Elizabeth Futrell is an associate technical officer at FHI360, where she works on activities related to community-based family planning and youth sexual and reproductive health.
According to the Council for Global Equality, as of June 2011, homosexuality is criminalized in more than 80 countries around the world, most of them low- and middle-income nations. In Uganda, for example, where homosexual acts are already illegal, a controversial bill was introduced earlier this year that would increase the penalty for those convicted to life in prison. The penalty for “aggravated homosexuality”—defined as when one of the participants is a minor, HIV-positive, disabled, or a “serial offender”—would be the death penalty. In addition, anyone who failed to report a person they knew to engage in homosexual acts would also face prosecution. While international pressure prevented a vote on the bill this spring, it will likely be reintroduced next year. Uganda is not alone. Homosexual acts are also punishable by death in Nigeria, Iran, and Yemen, and are considered criminal activity in 37 countries in Africa, 22 in Asia, two in Europe, 15 in the Middle East and North Africa, and 11 in the Americas and Caribbean.* Even in countries without explicit laws against homosexual activity, men who have sex with men often face arbitrary persecution.
The stigma, discrimination, homophobia, violence, and criminalization often faced by men who have sex with men—and particularly young people within this population—can prevent them from accessing the services they need for HIV prevention, treatment, and care. Not only is it challenging for young men who have sex with men to be honest about their behaviors, but it is also difficult for organizations that serve this population to operate and stay funded. As a result of these challenges and the high biological risk—transmission of HIV is five times more likely to occur through unprotected anal intercourse than through unprotected vaginal intercourse—men who have sex with men are considered one of the populations most at risk of HIV. In fact, men who have sex with men are on average 19 times more likely to be infected with HIV than the general population, yet fewer than one in 20 has access to HIV care. In many places such as Russia and the United States, young men who have sex with men have a significantly higher HIV prevalence than older men in this population.
Worldwide, great strides must be taken to prevent the spread of HIV among young men who have sex with men. Evidence-based sexuality education materials focused on same-sex behaviors are sorely needed. One unintentional but widespread consequence of heterosexually-focused HIV prevention education is that some young people report that they consider anal intercourse to be risk-free. It is important that HIV prevention programming for young men who have sex with men focus on behaviors and avoid labels, as many people who engage in same-sex partnerships do not consider themselves “gay” or “homosexual.” Organizations that serve young men who have sex with men must find creative ways to reach those who need services using media and technology, social networks, and peer education. Perhaps most integral to the ability of the public health community to meet the needs of young men who have sex with men is a cultural and political shift away from criminalization of same-sex sexual activity and of HIV-infection and toward tolerance and equal rights, including access to services, for all. The direction this pressing human rights issue—and the HIV pandemic—will take lies in the hands of today’s young people.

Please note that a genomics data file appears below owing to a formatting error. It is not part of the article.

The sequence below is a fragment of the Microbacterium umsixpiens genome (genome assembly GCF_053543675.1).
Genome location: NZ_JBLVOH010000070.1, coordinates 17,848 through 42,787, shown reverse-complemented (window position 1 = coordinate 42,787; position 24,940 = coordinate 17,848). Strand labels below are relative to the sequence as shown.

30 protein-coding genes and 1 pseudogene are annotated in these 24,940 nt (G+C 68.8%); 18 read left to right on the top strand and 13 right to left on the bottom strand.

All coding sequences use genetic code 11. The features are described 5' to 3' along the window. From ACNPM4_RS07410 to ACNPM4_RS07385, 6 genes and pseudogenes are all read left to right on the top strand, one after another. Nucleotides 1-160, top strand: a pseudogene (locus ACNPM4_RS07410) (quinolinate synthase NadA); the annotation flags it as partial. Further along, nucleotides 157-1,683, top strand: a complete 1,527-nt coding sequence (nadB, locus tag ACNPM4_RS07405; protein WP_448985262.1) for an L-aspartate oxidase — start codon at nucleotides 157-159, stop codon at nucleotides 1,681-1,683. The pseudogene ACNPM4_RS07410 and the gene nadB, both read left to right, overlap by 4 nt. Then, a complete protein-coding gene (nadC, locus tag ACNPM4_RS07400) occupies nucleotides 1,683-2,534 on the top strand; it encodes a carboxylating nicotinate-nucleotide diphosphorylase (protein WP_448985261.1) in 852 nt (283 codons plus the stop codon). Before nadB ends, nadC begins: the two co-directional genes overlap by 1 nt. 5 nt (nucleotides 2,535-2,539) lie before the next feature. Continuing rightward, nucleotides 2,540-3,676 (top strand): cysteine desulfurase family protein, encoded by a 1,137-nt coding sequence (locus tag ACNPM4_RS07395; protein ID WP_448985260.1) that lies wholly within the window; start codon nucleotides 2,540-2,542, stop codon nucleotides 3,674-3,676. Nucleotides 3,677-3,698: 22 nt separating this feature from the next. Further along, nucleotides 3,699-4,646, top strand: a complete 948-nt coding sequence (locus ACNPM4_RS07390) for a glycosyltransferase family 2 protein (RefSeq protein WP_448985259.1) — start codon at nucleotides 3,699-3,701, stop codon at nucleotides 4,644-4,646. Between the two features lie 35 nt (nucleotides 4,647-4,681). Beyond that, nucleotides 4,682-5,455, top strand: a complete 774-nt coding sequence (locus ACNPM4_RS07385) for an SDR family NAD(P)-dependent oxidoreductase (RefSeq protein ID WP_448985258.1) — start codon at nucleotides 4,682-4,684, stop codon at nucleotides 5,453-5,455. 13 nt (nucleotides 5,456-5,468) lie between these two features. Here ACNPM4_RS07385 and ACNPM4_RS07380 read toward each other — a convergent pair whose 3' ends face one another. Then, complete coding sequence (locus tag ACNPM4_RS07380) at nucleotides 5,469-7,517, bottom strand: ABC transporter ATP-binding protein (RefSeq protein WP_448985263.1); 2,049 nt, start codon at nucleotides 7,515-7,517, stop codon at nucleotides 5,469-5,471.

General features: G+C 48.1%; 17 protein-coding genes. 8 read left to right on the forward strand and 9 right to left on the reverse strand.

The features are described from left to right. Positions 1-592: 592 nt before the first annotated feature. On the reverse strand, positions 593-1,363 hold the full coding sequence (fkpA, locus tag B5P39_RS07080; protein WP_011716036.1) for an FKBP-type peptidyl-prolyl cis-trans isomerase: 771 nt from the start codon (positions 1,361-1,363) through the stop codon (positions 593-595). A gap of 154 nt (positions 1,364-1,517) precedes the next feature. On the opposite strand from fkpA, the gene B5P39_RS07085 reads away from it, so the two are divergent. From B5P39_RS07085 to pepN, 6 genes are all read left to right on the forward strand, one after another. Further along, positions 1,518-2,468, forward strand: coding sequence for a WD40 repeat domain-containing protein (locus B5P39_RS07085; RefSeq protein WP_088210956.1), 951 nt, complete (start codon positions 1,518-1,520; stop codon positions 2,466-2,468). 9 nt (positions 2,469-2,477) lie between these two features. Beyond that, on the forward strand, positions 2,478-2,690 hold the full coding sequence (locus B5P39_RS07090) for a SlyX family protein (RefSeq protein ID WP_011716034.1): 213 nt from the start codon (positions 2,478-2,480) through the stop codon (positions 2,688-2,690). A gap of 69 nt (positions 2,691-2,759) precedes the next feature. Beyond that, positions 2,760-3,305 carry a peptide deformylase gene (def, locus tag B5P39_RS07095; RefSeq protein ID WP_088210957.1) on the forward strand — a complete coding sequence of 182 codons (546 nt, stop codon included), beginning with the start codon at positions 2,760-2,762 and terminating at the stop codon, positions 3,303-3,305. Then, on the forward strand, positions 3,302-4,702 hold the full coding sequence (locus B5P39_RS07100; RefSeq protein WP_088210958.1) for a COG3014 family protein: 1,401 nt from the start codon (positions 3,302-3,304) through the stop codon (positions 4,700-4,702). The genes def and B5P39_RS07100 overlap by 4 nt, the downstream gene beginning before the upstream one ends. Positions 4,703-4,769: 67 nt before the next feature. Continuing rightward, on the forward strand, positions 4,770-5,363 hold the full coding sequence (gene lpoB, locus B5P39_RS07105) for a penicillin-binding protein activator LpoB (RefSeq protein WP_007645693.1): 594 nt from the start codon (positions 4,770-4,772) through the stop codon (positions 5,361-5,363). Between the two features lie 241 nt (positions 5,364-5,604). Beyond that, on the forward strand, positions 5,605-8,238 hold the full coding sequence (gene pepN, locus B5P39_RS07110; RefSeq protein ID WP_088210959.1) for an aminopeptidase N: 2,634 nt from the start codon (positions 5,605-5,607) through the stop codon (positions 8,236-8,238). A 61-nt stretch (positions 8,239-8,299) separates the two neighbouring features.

Want to learn more about HIV risk and young men who have sex with men?
FHI 360 is hosting an e-forum on behalf of the IYWG to discuss the sexual and reproductive health needs of young people most at risk of HIV (young men who have sex with men, young people who use injecting drugs and young people who sell sex). Click here to view the sub-topic pages and read the bios of our experts from UNICEF, amfAR, Youth R.I.S.E., and the Nossal Institute for Global Health at the University of Melbourne. This forum will give participants an opportunity to discuss ways to meet the sexual and reproductive health and HIV needs of most-at-risk young people and to ask questions about the report Young People Most at Risk of HIV.
Join the conversation, online: http://deck.ly/~Us3Aw, or on Twitter: #IYWGMAR.
* For a complete list, see http://www.globalequality.org/component/content/article/166.